Falling bulk-billing rates … – Labor leader Bill Shorten, address to the National Press Club, Canberra, January 31, 2017.
Bulk-billing is at record levels … – Prime Minister Malcolm Turnbull, address to the National Press Club, Canberra, February 1, 2017.
In speeches delivered 24 hours apart, Labor leader Bill Shorten and Prime Minister Malcolm Turnbull made conflicting claims about the state of bulk-billing rates in Australia.
A bulk-billed consultation occurs when the fee charged by the doctor or medical provider is equal to the benefit paid by Medicare - leaving zero out-of-pocket cost to the patient. The percentage of Medicare-funded consultations that are bulk-billed is referred to as the bulk-billing rates. These rates are widely seen as a proxy indicator of the accessibility of Medicare-funded health care.
Shorten said that bulk-billing rates are falling. The next day, Turnbull stood at the same lectern and said bulk-billing rates are at record levels.
Who was right?
Checking the sources
When asked for sources to support his statement, a spokesperson for Bill Shorten said:
The government’s figures show that from June to September 2016 the bulk-billing rate for non-referred attendances fell from 84.6% to 84.1%.
The spokesperson added:
Through an information request through the Parliamentary Budget Office, we know that for item 23 – a standard GP consultation – we also know the bulk-billing rate is falling: from 82.81% in April 2016 to 82.38% in May 2016 to 81.97% in June 2016. This trend continues as is reflected in the rate falling for all non-referred attendances from June to September.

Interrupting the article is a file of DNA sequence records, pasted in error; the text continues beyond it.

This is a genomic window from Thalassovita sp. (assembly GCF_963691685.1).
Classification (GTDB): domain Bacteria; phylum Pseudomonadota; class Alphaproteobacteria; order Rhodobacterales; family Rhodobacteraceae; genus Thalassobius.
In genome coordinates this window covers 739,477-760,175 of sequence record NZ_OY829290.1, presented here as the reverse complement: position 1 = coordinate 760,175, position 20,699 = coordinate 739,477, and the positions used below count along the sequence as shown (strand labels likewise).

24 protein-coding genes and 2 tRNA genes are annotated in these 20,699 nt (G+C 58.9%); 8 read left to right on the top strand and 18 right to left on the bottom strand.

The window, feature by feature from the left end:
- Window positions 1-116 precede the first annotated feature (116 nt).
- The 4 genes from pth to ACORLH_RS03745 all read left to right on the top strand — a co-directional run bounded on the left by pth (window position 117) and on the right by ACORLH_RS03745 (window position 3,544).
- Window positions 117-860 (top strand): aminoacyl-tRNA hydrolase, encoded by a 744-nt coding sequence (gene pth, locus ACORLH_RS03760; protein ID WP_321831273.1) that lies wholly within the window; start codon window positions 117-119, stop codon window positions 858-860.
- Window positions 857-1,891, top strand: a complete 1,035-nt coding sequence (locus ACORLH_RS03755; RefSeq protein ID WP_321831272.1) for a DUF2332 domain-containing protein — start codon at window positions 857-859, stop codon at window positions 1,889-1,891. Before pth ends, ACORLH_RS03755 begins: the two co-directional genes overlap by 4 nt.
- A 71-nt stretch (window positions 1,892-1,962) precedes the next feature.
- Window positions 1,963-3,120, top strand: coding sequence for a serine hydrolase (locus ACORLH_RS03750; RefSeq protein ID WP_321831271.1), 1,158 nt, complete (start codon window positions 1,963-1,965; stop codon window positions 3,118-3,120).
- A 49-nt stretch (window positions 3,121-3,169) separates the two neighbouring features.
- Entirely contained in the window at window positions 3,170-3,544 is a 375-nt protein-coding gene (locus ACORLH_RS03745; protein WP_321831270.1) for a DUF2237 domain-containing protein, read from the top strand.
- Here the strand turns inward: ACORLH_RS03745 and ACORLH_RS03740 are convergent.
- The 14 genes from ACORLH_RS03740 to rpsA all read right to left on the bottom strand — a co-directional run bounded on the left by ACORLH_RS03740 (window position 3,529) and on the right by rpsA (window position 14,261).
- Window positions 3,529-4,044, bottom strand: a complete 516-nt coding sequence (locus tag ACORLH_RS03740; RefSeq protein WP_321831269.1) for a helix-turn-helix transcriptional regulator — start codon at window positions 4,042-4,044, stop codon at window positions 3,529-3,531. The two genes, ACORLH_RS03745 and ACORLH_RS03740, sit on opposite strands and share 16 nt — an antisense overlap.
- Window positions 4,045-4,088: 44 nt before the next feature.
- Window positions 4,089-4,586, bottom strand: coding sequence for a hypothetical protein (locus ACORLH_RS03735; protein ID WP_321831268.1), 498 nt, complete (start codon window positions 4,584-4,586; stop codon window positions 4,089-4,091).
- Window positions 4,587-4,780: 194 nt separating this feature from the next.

The Conversation has independently verified those figures, which are not publicly available.
A spokesperson for Malcolm Turnbull told The Conversation that:
The headline bulk-billing rate of 85.1% for GP services is the official bulk-billing figure for 2015-16. This is the highest bulk-billing rate for GP services since 1984-85 (when Medicare started) – ie: record levels.
The headline bulk-billing rate of 78.2% for all Medicare services is the official bulk-billing figure for 2015-16. This is the highest bulk-billing rate for Total Medicare services since 1984-85 (when Medicare started) ie: again, record levels … the bulk-billing rate has been reported on a consistent basis under all governments since 1984-85.
You can read the full responses from Shorten and Turnbull here.
Same source, different statistics
Both Shorten and Turnbull’s statements are supported by the Department of Health’s Medicare Statistics – but Shorten has quoted quarterly statistics while Turnbull has quoted annual figures.
They are also both looking at slightly different categories within the Medicare bulk-billing data collected by the Department of Health.
Overall, however, neither politicians’ sound bite provide a complete picture on what’s happening with bulk-billing in Australia.
Yearly data on bulk-billing rates show record highs
The chart below shows the annual bulk-billing statistics for the financial years from 1984-85 to 2015-16. It shows the bulk-billing rate for all Medicare claims combined and selected services – not just GP visits.
For overall Medicare claims (the red line), the bulk-billing rate in 2015-16 reached 78.2%. As correctly stated by Turnbull, this is an all-time high within the annual statistics.
Annual bulk-billing levels were also at record highs last financial year for non-referred GP attendances (which, by and large, means going to see your GP), pathology services and diagnostic imaging.